Sunday Afternoon Syndrome
For some time I have had a theory about something I refer to as Sunday Afternoon Syndrome (SAS). Here is the scenario. It is Friday morning. You have a spring in your step. The weekend is one day away. You go to work and count down the hours until 5.00pm and then leave on the hour. Your weekend starts. Friday evening goes well, having a night in with a takeaway, finished by watching Jonathan Ross.
On Saturday morning, you treat yourself to a lie in, and are surprised that your children do the same – wishful thinking I know. You get up and begin the normal Saturday routine of housework, shopping and getting things done. On Saturday evening you go out for a meal with some friends. It’s a great night. So far, so good. Sunday morning comes and you wash the car, do more housework, go to church or catch up with work you weren’t able to do at the office. Later on you cook a sumptuous Sunday roast. The family tuck in and catch up around the dinner table. Then you load up the dish washer (or hopefully someone else does) and you finally sit down with a glass of wine.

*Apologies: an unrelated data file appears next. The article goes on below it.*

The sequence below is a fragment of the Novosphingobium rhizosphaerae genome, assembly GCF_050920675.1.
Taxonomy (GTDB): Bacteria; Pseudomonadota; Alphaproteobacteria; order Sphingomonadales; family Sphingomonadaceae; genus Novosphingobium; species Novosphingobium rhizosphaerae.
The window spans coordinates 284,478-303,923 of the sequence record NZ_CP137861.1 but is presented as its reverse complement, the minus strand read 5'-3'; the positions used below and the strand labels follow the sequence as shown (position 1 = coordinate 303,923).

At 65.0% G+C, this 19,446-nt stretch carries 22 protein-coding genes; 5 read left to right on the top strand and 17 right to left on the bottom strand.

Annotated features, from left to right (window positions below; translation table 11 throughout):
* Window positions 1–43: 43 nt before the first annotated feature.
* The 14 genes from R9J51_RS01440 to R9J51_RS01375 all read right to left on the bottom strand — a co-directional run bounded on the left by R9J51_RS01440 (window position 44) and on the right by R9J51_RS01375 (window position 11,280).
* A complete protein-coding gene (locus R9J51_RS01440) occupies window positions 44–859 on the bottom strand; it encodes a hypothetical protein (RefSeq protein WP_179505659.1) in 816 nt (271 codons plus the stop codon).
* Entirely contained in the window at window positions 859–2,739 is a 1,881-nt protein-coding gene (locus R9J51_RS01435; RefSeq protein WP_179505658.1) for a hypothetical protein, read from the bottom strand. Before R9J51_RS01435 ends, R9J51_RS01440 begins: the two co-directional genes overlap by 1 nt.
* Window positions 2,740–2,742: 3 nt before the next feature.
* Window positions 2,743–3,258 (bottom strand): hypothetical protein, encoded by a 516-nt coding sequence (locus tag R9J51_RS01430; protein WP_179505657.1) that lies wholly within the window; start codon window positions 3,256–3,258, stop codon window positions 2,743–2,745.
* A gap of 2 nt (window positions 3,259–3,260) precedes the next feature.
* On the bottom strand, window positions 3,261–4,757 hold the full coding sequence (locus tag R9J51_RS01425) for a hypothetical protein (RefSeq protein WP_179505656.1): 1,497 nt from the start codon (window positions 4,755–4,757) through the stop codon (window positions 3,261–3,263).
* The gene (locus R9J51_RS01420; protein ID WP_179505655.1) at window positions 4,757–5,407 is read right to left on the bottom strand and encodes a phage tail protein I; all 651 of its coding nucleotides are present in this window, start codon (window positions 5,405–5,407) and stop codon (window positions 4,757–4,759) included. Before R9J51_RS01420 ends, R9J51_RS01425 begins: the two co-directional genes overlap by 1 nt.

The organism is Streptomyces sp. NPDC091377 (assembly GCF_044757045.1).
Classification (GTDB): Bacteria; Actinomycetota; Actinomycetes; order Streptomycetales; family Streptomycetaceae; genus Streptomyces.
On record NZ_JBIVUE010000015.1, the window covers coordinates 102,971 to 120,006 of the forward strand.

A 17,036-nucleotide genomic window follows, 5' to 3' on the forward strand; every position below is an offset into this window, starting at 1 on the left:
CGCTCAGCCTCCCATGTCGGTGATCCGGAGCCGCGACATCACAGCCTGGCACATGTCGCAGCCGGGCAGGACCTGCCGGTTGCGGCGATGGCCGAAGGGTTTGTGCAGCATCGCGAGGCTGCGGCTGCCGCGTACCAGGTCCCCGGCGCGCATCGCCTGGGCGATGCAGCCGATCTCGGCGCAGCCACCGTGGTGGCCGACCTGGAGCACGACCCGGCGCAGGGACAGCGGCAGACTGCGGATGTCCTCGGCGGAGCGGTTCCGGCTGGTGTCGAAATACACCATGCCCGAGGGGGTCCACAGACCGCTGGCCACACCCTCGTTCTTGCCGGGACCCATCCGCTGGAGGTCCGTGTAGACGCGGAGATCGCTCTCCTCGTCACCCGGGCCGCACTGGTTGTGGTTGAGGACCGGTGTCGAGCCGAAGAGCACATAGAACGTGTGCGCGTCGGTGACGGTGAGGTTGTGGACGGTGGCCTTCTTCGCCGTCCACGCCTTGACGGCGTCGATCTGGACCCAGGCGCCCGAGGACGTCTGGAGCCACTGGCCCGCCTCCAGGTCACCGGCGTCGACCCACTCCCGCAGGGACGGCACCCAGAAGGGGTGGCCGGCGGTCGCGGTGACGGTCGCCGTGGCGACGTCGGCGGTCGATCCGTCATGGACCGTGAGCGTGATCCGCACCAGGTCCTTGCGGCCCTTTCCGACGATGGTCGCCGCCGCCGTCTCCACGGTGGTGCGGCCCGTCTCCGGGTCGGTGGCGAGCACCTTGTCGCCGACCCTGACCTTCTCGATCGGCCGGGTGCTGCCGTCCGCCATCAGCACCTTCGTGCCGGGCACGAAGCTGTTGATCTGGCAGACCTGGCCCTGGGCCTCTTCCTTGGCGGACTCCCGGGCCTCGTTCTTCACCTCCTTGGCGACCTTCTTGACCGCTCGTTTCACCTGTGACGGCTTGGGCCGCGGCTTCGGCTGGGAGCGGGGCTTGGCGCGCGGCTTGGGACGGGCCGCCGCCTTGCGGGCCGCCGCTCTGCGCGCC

After a short rest and watching a bit of TV, you go to the kitchen to top up your wine. On your way out from the kitchen, you glance up and see the clock. Its 4.17pm. Suddenly, it hits you. Your world falls apart. Your stomach starts to churn. You realise that you have a few hours to go before bed and waking up on Monday again. You begin to feel depressed.
The reason your stomach starts to churn is because you think about the colleague/s you are in conflict with and have to face yet again on Monday morning. You are also likely to have a similar feeling if you are in a job you are not cut out for, are overloaded, or working for or with a bully.
This is what I describe as Sunday Afternoon Syndrome. I’ve been there. It’s not pleasant.
If you have read this and got all hot under the collar because I’ve touched a nerve, try and do something about it. Phone a friend, have a discussion with trusted colleague at the office or engage someone to help you begin the process of getting things back on track.
By the way, if the term (SAS) ever gets widely used in this context, remember where you saw it first.